News

Audio: Blitz the Ambassador Full Album Stream on YouTube (+ NYC & DC shows)

Rock Paper Scissors and MVMT are very excited to announce a full pre-release album stream of Blitz the Ambassador's upcoming release, Native Sun (out 05/03) on YouTube. Native Sun, Blitz's second studio album, is a mix of highlife, afrobeat and hip-hop. Born and raised in Accra, Blitz and his band, the Embassy Ensemble, bring a new sound to international music. Native Sun, will be released May 3rd in North America, and May 6th worldwide. Beat the digital crowds and pre-order the album on iTunes. Also, check out Blitz's website here for updates on shows, including the Native Sun album release show May 4th at SOB's in NYC, and May 5th in D.C. at LIV (see flyer below for full details).


Music

6 Samples From 'Éthiopiques' in Hip-Hop

A brief history of Ethio-jazz cultural exchange featuring songs by Nas & Damian Marley, K'naan, Madlib and more.

This article was originally published on OkayAfrica in March, 2017. We're republishing it here for our Crossroads series.

It's 2000 something. I'm holed up in my bedroom searching for samples to chop up on Fruity Loops. While deep into the free-market jungle of Amazon's suggested music section, I stumble across a compilation of Ethiopian music with faded pictures of nine guys jamming in white suit jackets. I press play on the 30 second sample.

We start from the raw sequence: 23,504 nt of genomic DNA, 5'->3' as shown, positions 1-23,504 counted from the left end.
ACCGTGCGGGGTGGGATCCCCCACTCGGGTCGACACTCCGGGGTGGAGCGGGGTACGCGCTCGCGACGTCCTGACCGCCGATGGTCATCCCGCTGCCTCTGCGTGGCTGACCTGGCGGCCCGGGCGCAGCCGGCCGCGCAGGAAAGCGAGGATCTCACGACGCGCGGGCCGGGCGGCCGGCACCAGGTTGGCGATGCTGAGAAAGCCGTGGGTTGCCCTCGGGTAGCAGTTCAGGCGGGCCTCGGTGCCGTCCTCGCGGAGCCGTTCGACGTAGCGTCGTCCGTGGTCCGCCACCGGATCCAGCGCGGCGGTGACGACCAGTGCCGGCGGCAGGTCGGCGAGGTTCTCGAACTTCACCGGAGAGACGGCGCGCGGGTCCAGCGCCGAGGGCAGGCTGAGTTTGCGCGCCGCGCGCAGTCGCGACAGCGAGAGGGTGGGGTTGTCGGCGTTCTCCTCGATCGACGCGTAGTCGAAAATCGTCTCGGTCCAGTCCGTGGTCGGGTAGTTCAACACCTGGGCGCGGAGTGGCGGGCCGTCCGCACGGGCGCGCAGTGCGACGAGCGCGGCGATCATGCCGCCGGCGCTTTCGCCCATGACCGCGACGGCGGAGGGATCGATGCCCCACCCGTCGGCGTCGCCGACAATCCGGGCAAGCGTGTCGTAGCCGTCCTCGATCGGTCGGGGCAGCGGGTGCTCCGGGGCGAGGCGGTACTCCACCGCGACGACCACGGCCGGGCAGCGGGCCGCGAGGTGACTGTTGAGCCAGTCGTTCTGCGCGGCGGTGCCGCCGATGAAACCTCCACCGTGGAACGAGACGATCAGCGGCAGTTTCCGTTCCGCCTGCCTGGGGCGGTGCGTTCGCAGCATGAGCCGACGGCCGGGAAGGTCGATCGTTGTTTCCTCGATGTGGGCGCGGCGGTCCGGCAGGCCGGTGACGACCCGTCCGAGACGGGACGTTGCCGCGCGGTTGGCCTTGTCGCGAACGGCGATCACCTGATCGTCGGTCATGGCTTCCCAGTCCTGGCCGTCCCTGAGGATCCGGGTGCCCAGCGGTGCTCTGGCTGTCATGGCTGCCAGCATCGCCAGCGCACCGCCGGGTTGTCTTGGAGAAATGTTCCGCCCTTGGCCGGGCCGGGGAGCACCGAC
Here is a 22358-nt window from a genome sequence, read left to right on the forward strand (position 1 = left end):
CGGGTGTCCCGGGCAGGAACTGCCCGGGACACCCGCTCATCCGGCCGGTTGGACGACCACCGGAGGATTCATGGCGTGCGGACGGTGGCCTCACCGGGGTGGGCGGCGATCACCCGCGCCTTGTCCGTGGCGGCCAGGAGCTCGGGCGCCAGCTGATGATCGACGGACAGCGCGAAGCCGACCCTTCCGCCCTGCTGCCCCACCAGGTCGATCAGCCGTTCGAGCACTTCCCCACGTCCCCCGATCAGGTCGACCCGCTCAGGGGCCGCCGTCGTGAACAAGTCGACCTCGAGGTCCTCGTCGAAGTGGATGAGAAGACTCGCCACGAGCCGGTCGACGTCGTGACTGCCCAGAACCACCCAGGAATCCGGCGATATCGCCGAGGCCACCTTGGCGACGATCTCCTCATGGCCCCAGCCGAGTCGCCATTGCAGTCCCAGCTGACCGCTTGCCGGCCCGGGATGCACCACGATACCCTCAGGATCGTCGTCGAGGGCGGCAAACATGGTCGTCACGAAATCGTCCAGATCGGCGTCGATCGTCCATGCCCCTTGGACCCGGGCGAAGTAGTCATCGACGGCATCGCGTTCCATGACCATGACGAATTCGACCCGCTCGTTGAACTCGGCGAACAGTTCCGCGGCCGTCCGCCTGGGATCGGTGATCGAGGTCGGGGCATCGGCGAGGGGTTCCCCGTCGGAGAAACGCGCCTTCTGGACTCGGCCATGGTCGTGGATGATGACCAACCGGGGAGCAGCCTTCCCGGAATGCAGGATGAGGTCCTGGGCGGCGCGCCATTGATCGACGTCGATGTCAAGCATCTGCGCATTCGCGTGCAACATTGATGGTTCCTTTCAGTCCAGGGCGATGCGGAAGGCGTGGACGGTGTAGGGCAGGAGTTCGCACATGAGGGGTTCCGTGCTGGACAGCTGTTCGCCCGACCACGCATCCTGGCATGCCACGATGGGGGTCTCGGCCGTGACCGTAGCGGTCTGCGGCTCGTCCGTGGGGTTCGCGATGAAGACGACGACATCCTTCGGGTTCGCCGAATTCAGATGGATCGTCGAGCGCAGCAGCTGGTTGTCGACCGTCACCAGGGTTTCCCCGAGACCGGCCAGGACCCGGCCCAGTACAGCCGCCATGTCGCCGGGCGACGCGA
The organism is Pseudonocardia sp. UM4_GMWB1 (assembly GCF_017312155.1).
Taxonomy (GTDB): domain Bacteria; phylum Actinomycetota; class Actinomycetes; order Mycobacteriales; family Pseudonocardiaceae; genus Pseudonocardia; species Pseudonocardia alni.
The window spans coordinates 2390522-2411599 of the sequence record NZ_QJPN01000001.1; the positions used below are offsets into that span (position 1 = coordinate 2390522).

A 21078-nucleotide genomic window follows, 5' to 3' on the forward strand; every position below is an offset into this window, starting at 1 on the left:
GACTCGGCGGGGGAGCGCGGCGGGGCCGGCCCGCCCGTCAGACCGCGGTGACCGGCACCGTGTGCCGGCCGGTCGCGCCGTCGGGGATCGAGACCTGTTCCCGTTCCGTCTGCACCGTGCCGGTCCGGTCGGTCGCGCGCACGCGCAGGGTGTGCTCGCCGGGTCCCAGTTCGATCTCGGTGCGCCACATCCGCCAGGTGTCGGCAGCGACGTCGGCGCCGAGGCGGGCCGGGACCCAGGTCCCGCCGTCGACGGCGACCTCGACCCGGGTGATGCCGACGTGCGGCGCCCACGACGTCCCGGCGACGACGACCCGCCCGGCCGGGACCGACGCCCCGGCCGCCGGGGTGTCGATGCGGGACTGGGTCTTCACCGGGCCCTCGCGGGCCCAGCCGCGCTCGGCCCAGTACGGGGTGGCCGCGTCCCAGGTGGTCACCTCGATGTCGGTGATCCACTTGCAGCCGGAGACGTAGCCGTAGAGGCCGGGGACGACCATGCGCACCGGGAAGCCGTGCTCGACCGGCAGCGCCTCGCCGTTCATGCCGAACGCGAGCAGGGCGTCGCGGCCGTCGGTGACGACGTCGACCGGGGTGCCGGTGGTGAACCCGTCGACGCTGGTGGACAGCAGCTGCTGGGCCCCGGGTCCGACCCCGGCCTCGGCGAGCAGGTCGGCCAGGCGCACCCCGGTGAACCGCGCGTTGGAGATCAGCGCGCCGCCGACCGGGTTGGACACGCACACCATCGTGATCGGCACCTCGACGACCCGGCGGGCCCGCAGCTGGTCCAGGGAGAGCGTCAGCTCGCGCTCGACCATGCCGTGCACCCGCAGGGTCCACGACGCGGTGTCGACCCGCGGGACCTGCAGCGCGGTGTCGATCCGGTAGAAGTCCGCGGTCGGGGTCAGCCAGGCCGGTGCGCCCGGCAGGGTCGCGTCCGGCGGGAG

My mind races with the opportunities these breakbeats offered a budding beat maker. Catchy organs, swinging horns, funky guitar riffs, soulful melodies and grainy and pained vocalists swoon over love lost and gained. Sung in my mother tongue—Amharic—this was a far cry from the corny synthesizer music of the 1990s that my parents played on Saturday mornings. I could actually sample this shit.

The next day, I burn a CD and pop it into my dad's car. His eyes light up when the first notes ooze out of the speakers. “Where did you get this?" He asks puzzlingly. “The internet," I respond smiling.

In the 1970s my dad was one of thousands of high school students in Addis Ababa protesting the monarchy. The protests eventually created instability which lead to a coup d'état. The monarchy was overthrown and a Marxist styled military junta composed of low ranking officers called the Derg came to power. The new regime subsequently banned music they deemed to be counter revolutionary. When the Derg came into power, Amha Eshete, a pioneering record producer and founder of Ahma Records, fled to the US and the master recordings of his label's tracks somehow ended up in a warehouse in Greece.

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